Mutations in hamster single-strand break repair gene XRCC1 causing defective DNA repair

M. Richard Shen, Malgorzata Z. Zdzienicka, Harvey Mohrenweiser, Larry H. Thompson, Michael P. Thelen

Research output: Contribution to journalArticlepeer-review

115 Scopus citations


The molecular basis for the DNA repair dysfunction observed in mutant Chinese hamster ovary cell lines of X-ray repair cross complementing group 1 (XRCC1) is unknown and the exact role of the XRCC1 protein remains unclear. To help clarify the role of the XRCC1 gene we analyzed four mutant cell lines of this complementation group and a revertant cell line for XRCC1 protein content and for sequence alterations in the XRCC1 coding region. Immunoblot analysis of cellular extracts indicated that each of four mutant lines was lacking XRCC1 protein, whereas the repair-proficient revertant line derived from one of these mutants contained a normal level of XRCC1. Although each of these cell lines expressed XRCC1 mRNA, we found in all cases a distinct point mutation resulting in crucial alterations in the encoded XRCC1 protein sequence of 633 amino acids. Two of the mutations cause non-conservative amino acid changes, Glu102→Lys and Cys390→Tyr, at positions that are invariant among hamster, mouse and human XRCC1 sequences and are located in putative functional domains. A third debilitating mutation disrupts RNA splicing, generating multiple transcripts of different length that contain deletions spanning a region of > 100 amino acids in the midsection of the XRCC1 coding sequence. A fourth mutation results in a termination codon that shortens the open reading frame to 220 amino acids, however, in the revertant cell line a further mutation in the same codon, Stop221→Leu, permits translation of a full-length functional variant protein. These mutational data indicate the importance of the putative functional regions in XRCC1, such as the BRCA1 C-terminal (BRCT) domain found in common with BRCA1 and other DNA repair and cell cycle checkpoint proteins, and also regions necessary for interaction with DNA polymerase β and DNA ligase III.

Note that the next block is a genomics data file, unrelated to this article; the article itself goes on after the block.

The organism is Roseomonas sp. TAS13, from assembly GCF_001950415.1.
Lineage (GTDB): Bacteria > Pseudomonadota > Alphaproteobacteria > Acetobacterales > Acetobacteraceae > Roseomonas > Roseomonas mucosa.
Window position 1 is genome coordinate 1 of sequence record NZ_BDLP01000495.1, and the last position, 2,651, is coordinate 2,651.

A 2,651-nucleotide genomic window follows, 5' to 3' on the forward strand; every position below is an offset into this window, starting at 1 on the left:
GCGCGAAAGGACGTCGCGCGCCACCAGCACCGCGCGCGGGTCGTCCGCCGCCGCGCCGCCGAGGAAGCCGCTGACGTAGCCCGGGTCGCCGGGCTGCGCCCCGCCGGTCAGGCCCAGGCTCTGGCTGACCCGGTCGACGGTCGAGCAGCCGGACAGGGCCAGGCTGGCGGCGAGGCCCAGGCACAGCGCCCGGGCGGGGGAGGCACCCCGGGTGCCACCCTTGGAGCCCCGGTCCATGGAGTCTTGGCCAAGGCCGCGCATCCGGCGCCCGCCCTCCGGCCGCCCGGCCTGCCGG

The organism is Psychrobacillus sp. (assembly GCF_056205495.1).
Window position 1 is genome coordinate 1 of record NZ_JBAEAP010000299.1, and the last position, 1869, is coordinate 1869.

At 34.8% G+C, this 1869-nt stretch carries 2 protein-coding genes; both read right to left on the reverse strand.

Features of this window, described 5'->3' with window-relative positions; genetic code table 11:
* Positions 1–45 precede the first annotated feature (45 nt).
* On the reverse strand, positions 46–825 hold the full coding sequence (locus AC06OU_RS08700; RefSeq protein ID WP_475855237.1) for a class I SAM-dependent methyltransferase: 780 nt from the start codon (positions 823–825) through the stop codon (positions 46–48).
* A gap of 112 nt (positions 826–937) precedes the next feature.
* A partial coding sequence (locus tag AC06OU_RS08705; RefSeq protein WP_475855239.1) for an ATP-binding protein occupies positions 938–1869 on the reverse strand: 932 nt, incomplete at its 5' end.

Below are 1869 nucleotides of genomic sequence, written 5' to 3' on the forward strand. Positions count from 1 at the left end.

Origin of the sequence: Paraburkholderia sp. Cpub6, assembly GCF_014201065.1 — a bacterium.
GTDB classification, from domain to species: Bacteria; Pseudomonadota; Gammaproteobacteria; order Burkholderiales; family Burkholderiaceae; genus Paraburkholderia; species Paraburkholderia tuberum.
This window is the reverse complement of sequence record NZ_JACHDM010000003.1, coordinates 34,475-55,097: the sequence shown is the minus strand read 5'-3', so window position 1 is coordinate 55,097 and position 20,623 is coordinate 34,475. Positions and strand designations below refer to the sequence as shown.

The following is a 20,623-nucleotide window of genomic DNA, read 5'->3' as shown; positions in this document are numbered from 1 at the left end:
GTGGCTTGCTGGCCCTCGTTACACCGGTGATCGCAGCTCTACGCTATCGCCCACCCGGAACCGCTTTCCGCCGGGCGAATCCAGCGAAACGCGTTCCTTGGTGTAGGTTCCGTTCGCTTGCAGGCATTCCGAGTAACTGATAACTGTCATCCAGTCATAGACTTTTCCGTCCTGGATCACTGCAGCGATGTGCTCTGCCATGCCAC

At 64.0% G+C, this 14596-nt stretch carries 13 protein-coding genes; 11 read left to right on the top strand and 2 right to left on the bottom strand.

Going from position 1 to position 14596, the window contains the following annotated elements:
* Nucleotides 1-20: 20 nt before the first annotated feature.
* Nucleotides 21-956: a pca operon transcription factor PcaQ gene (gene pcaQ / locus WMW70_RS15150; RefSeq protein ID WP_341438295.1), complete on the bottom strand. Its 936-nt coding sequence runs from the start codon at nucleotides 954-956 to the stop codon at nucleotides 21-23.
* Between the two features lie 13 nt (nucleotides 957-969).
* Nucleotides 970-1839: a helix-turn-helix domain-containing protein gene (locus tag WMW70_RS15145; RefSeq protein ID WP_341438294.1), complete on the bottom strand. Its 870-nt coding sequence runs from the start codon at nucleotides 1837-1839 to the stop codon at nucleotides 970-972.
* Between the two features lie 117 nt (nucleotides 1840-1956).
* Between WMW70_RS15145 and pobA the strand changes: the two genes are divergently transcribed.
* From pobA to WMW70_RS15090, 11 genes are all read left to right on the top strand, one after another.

Original languageEnglish (US)
Pages (from-to)1032-1037
Number of pages6
JournalNucleic Acids Research
Issue number4
StatePublished - Feb 15 1998
Externally publishedYes

ASJC Scopus subject areas

  • Genetics


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